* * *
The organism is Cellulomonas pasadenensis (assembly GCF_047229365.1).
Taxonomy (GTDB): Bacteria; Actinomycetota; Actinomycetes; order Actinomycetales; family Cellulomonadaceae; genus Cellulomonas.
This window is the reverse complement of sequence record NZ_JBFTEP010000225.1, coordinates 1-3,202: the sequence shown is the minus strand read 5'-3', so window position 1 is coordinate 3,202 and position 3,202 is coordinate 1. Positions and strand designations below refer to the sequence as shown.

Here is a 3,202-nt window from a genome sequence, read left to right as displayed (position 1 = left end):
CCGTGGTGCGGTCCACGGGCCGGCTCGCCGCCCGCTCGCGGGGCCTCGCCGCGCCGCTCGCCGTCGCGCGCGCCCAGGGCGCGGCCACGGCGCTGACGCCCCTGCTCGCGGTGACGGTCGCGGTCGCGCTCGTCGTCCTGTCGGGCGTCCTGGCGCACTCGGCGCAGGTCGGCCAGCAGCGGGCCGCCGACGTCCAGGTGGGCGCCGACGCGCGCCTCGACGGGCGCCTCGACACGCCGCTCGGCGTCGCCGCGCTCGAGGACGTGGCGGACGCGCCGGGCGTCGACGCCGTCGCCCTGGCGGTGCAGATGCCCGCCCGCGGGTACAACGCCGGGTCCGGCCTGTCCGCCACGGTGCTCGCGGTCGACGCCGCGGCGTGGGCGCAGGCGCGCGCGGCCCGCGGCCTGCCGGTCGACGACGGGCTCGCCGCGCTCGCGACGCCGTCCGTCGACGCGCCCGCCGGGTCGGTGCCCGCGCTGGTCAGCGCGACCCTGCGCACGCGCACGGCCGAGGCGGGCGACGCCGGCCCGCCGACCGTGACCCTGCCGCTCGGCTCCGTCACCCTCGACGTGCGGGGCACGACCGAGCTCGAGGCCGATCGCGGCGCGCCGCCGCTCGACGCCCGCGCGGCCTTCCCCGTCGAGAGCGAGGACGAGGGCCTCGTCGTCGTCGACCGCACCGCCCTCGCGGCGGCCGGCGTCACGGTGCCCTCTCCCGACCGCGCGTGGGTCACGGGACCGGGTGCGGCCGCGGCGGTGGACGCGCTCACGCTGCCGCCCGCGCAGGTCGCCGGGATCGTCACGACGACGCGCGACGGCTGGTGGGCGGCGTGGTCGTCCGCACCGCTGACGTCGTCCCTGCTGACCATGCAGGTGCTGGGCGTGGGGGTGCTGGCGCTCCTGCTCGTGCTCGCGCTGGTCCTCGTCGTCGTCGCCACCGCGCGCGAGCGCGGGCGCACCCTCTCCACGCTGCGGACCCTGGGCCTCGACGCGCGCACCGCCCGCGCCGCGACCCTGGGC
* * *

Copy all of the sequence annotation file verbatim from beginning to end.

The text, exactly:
The organism is Cellulomonas pasadenensis (assembly GCF_047229365.1).
Taxonomy (GTDB): Bacteria; Actinomycetota; Actinomycetes; order Actinomycetales; family Cellulomonadaceae; genus Cellulomonas.
This window is the reverse complement of sequence record NZ_JBFTEP010000225.1, coordinates 1-3,202: the sequence shown is the minus strand read 5'-3', so window position 1 is coordinate 3,202 and position 3,202 is coordinate 1. Positions and strand designations below refer to the sequence as shown.

Here is a 3,202-nt window from a genome sequence, read left to right as displayed (position 1 = left end):
CCGTGGTGCGGTCCACGGGCCGGCTCGCCGCCCGCTCGCGGGGCCTCGCCGCGCCGCTCGCCGTCGCGCGCGCCCAGGGCGCGGCCACGGCGCTGACGCCCCTGCTCGCGGTGACGGTCGCGGTCGCGCTCGTCGTCCTGTCGGGCGTCCTGGCGCACTCGGCGCAGGTCGGCCAGCAGCGGGCCGCCGACGTCCAGGTGGGCGCCGACGCGCGCCTCGACGGGCGCCTCGACACGCCGCTCGGCGTCGCCGCGCTCGAGGACGTGGCGGACGCGCCGGGCGTCGACGCCGTCGCCCTGGCGGTGCAGATGCCCGCCCGCGGGTACAACGCCGGGTCCGGCCTGTCCGCCACGGTGCTCGCGGTCGACGCCGCGGCGTGGGCGCAGGCGCGCGCGGCCCGCGGCCTGCCGGTCGACGACGGGCTCGCCGCGCTCGCGACGCCGTCCGTCGACGCGCCCGCCGGGTCGGTGCCCGCGCTGGTCAGCGCGACCCTGCGCACGCGCACGGCCGAGGCGGGCGACGCCGGCCCGCCGACCGTGACCCTGCCGCTCGGCTCCGTCACCCTCGACGTGCGGGGCACGACCGAGCTCGAGGCCGATCGCGGCGCGCCGCCGCTCGACGCCCGCGCGGCCTTCCCCGTCGAGAGCGAGGACGAGGGCCTCGTCGTCGTCGACCGCACCGCCCTCGCGGCGGCCGGCGTCACGGTGCCCTCTCCCGACCGCGCGTGGGTCACGGGACCGGGTGCGGCCGCGGCGGTGGACGCGCTCACGCTGCCGCCCGCGCAGGTCGCCGGGATCGTCACGACGACGCGCGACGGCTGGTGGGCGGCGTGGTCGTCCGCACCGCTGACGTCGTCCCTGCTGACCATGCAGGTGCTGGGCGTGGGGGTGCTGGCGCTCCTGCTCGTGCTCGCGCTGGTCCTCGTCGTCGTCGCCACCGCGCGCGAGCGCGGGCGCACCCTCTCCACGCTGCGGACCCTGGGCCTCGACGCGCGCACCGCCCGCGCCGCGACCCTGGGC